Mr Pezzullo —That is right. The only residential development that is permissible under the restrictive conditions that the Commonwealth is seeking to bind into the contract relates to development on existing residential use. A grassland, a tree, a cave or a beach would not have those uses attached to it.
Senator ALLISON —Could the state government apply a planning regime which would allow subdivision of those sites?
—As I have already indicated, at the moment the ownership is transferred through title. It completely becomes at the state government's discretion and it is really up to them.
Senator ALLISON —I do not mean the land which is provided to the state government; I mean the land which is being sold—the 90 hectares.
Mr Pezzullo —That is the land to which I refer—the 90-odd hectares that is being sold on the open market. By definition, it goes into the great stock of Australian privately held land and state planning jurisdictions kick in the millisecond the title is transferred.
Senator ALLISON —I understand that but, at this stage, we have no precise details of what the local government or the state government planning would mean for this site. As far as I know, we have some statements in the press—correct me if I am wrong.
Mr Pezzullo —That is true. We have no formal advice from either layer of government as to what their intentions are.
Senator ALLISON —Right. I am sorry to ask another hypothetical question but I think it is important to understand what might and might not be done under the current conditions that are applied. Yesterday, I asked you if the council or the state government declared the entire site a park, you offered the view that there would be an entitlement or at least a case for claiming compensation—they weren't your words.
Mr Pezzullo —A possible case.
Senator ALLISON —Understood. But in the case that the state government said, `We could subdivide the playing oval,' is there anything in the government's potential agreement with a purchaser which would preclude that by way of condition?
Mr Pezzullo —It takes us back to that contract of sale and it is ongoing enforcement subsequent to the sale. As the minister indicated a few moments ago, I think the Commonwealth would take a pretty direct interest in such a development. As to what action the government would decide to take in, that is a completely hypothetical matter and I could not even possibly begin to answer it.
Senator ALLISON —I did not ask you to answer it; all I am asking is what condition would apply which would preclude that and the answer is that there isn't one.
Mr Pezzullo —There is an applicable provision that has indirect relevance, remembering that the purchaser is binding themselves to not seek such a subdivision. I guess you get into the moot point: if the state government whacks a subdivision planning regime over the top of it, are they in breach of their common-law contract with the Commonwealth? That is all hypothetical and that is why I do not want to chance my arm in response to your direct question.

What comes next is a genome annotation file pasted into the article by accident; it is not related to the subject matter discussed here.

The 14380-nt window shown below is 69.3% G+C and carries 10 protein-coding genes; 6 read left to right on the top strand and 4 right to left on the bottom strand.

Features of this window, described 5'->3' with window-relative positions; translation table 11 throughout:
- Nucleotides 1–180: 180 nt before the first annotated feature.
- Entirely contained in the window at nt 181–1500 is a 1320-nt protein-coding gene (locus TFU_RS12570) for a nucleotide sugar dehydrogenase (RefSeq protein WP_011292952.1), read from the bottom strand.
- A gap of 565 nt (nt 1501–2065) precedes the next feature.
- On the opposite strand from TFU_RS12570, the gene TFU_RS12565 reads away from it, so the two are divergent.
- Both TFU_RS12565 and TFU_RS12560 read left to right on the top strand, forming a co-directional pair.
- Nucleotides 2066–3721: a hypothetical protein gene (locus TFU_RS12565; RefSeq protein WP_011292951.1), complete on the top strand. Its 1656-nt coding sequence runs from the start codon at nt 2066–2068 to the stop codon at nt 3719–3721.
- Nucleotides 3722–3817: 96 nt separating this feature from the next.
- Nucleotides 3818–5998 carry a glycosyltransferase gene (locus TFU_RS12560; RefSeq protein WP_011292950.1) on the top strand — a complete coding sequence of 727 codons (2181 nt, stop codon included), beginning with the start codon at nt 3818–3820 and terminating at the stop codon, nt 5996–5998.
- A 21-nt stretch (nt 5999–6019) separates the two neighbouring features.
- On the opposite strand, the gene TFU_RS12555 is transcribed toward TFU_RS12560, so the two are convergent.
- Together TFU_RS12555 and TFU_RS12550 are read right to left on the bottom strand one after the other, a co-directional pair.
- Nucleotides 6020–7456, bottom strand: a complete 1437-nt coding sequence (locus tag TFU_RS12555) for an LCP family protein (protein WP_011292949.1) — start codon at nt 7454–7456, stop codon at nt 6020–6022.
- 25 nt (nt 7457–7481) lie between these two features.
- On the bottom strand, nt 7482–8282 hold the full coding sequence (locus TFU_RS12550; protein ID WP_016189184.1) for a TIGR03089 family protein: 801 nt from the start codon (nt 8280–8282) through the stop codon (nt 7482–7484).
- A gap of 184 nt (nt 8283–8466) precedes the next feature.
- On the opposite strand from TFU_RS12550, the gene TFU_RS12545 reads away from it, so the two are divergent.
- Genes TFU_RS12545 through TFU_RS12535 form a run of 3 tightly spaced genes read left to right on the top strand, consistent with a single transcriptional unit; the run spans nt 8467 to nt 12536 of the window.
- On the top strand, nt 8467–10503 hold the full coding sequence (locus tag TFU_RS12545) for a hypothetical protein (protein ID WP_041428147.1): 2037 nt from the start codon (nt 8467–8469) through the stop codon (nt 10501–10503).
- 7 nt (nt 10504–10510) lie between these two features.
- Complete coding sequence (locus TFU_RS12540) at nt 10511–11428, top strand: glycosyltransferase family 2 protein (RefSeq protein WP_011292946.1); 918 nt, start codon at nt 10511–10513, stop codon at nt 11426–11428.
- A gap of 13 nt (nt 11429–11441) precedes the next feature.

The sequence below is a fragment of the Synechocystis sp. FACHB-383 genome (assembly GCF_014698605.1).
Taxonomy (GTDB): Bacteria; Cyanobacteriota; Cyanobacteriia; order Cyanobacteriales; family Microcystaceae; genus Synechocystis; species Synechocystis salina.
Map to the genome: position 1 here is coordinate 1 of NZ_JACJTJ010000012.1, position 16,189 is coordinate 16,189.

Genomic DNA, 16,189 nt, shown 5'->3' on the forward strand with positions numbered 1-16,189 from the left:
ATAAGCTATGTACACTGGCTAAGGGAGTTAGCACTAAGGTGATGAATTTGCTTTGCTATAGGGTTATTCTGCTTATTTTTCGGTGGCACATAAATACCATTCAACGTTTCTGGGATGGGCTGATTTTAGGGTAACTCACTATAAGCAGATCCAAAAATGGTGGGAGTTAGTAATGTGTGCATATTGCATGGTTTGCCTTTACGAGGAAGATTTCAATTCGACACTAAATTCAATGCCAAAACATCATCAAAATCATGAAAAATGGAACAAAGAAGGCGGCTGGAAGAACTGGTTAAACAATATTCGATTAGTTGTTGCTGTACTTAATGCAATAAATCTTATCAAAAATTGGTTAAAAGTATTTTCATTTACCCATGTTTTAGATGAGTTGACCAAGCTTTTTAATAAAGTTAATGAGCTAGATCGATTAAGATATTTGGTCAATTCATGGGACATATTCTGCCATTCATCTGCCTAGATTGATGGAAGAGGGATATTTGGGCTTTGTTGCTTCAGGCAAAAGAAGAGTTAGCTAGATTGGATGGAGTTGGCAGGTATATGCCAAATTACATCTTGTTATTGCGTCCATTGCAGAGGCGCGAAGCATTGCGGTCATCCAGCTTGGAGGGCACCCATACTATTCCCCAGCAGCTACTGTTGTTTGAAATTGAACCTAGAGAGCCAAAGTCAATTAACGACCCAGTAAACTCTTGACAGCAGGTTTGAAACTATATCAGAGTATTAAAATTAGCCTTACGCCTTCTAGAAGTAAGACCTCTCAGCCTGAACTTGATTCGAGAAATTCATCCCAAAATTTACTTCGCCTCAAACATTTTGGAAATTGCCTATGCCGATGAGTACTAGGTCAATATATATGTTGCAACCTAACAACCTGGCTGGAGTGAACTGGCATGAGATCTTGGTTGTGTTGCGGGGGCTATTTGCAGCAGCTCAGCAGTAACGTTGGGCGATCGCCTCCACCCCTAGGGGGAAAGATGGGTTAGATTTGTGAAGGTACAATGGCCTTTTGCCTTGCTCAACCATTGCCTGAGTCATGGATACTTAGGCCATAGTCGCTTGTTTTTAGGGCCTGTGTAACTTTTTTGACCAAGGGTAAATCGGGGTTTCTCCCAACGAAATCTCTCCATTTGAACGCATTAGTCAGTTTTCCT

Senator ALLISON —Again, it is only by raising hypothetical situations that we can understand the conditions and the restrictions that are able to be applied to these sites. I realise that it is hypothetical, but we are trying to understand what can and cannot be done on this site, and I think it is a reasonable question.
—We will stick by the tender conditions whatever the state government does. If they adopt a more liberal view than us—goodness only knows what view they will adopt— that is their business, but we will stand by the restraints that we are requiring in the tender documentation.
Senator ALLISON —What opportunities would you have to remedy the situation if that were the case? Would you resume ownership of the land and hand back the money?
Senator Hill —As I said to you a while ago, there are a number of potential mechanisms to protect the commitment we are seeking from tenderers, and I do not think it is appropriate that I speculate on them at this time.
Senator ALLISON —Don't you think this suggests that the whole matter has been done in too much haste and that we should firstly understand what sort of planning regime the council and the state government would apply before going to expressions of interest?
Senator Hill —No. We would like the Victorian government to cooperate with us in this endeavour. We are providing them with a large area of land—an extension of the national park—and I think we are paying for the remediation of that land, so they get that for free. We have offered this other piece of land to the state government at market price and they have refused it. The best outcome would be if all three tiers of government worked together. But if the Victorian government won't, then we will use other mechanisms to protect the commitments that we have made.
Senator ALLISON —But you did not even have any discussions with the council. What efforts were made to work with the other two levels of government?
Senator Hill —I have not had any discussions with anybody on this.